Philip has covered A LOT of ground in his short time as a Harding and is adjusting really, really well.    Still, I find myself looking at every behavior and every response and every quirk with a question in the back of my mind as to whether it has to do with ‘adoption issues’ or if it’s just little-kid stuff?     Adoption books in their attempt to cover it all,  can be scary references, telling you every weird thing that ever happened in an adoptive family.    So, sometimes I feel like I’m walking through the woods at night and am super aware of every little cracking twig or hooting owl.   My ‘hearing’ seems heightened with Philip and while I’m trying to really pay attention, I’m also trying to relax and enjoy the scenery!    The hard work of adoption has almost nothing to do with diapers, spaghettios, reading books to them or baby-proofing the home.   The hard work is helping them emotionally navigate their new reality in  a way that helps them develop a confidence in your love and your faithfulness.    It is surely the stuff that prayers are made of!


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  1. It’s so wonderful to read about your life “after adopting”. It’s very insightful to me. I have an almost 3 year old boy right now and Philip reminds me of him. I am reminded in this process as i think about what will my life be like after we get our son here…that all children are imperfect. We are born in sin. We come with no instruction manual. We all have our problems. In our adoption class, they kept focusing on how “messed up” these kids are when they come into a home and I kept thinking to myself how many of these problems happen in my own home with my biological children. I’m not saying that children who are adopted don’t have bigger issues…of course they do. My point is that each child, no matter if they are adopted or not, will need extra care and discipline and security. We just won’t get to do that while they are in the womb or the first year of life (in some cases, the first several years of life) so we have to make up for it. But God is so gracious and wonderful, allowing us His own grace poured out on us so we can give grace to these little ones.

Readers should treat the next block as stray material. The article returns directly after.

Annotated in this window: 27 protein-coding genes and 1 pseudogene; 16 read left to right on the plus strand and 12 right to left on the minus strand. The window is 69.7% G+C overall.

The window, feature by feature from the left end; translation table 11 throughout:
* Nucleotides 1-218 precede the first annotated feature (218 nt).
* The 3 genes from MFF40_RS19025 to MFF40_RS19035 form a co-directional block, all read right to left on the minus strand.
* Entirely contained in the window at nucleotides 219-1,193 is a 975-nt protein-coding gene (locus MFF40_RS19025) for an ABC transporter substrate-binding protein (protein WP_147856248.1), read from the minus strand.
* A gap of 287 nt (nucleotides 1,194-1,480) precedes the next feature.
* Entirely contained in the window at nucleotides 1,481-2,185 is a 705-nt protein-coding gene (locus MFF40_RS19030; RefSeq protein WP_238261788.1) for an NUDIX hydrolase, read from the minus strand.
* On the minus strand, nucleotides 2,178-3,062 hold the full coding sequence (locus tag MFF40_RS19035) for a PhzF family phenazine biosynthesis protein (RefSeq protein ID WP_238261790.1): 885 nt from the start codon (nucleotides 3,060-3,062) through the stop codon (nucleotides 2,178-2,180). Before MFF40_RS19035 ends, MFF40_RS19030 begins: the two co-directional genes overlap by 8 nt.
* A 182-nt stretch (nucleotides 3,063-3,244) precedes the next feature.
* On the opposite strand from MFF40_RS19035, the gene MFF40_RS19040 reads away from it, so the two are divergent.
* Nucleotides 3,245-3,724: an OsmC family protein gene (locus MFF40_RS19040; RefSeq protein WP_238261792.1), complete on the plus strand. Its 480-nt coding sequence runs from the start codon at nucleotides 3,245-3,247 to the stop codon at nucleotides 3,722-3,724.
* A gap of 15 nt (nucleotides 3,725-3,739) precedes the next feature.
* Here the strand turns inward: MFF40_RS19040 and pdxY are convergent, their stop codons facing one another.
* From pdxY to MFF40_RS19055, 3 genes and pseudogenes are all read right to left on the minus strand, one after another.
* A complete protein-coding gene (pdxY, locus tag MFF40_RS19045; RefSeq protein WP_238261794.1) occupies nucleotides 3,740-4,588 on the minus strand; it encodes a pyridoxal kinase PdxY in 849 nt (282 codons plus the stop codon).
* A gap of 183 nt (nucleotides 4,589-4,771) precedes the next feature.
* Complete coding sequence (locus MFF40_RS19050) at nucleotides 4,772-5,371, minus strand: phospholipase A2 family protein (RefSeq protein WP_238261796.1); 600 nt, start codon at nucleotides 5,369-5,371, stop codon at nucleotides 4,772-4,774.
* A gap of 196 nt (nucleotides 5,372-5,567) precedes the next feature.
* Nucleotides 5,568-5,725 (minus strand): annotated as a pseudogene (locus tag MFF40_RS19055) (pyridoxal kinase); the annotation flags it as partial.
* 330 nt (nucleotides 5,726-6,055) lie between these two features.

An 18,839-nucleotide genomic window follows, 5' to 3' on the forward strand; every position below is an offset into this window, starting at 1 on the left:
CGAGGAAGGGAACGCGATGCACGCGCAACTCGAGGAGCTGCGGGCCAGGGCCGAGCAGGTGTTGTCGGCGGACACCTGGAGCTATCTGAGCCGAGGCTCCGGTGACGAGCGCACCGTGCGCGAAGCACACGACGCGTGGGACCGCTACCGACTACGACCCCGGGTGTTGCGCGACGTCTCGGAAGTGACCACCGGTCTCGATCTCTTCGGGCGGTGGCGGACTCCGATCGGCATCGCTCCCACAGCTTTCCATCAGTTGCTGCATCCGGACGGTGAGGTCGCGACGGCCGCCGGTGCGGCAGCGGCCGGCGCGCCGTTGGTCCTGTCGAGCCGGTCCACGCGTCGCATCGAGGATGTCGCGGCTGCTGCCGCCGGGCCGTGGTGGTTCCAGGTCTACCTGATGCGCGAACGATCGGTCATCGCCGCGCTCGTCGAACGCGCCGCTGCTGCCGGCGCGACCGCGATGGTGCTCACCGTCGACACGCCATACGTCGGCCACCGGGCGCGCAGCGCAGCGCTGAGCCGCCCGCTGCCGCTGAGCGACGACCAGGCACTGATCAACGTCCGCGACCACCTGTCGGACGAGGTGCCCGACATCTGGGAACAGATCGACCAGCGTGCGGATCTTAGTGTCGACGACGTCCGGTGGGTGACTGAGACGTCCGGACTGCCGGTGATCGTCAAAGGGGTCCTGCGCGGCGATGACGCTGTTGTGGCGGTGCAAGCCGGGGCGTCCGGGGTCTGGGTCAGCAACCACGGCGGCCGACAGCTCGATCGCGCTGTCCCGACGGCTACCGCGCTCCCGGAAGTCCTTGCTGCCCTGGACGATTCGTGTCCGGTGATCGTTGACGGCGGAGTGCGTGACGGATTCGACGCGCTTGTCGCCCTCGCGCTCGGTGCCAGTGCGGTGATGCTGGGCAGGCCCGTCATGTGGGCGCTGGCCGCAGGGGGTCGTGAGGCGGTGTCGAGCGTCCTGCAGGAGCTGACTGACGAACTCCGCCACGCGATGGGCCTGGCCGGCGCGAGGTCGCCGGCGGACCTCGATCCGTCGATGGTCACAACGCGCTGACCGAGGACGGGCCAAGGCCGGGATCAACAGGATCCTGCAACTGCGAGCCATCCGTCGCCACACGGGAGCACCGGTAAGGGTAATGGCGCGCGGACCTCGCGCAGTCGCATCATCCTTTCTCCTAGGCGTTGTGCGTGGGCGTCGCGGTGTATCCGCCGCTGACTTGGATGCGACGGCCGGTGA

As for the fear stuff, my 2nd born daughter who is 7 almost still struggles with fear. She was born in fear, I think. LOL. She used to come in our room every single night in tears and shaking. Over the years, I’ve had to constantly remind her of God’s love and how He protects us and loves us. I also reminded her that I am in the house and her sister is in the room with her. It’s so hard for them. The brain doesn’t connect all the time to the feelings they are having. My daughter has overcome the night stuff, but still is deathly afraid of other things, like storms and being left alone in another part of the house by herself. And I agree, emotional stuff is so hard. I have a hard time with my own emotions…sometimes i feel lost in directing my kids through it. I have confidence God will give you wisdom in this area. You have a great list of things here that God has already done. God bless!!!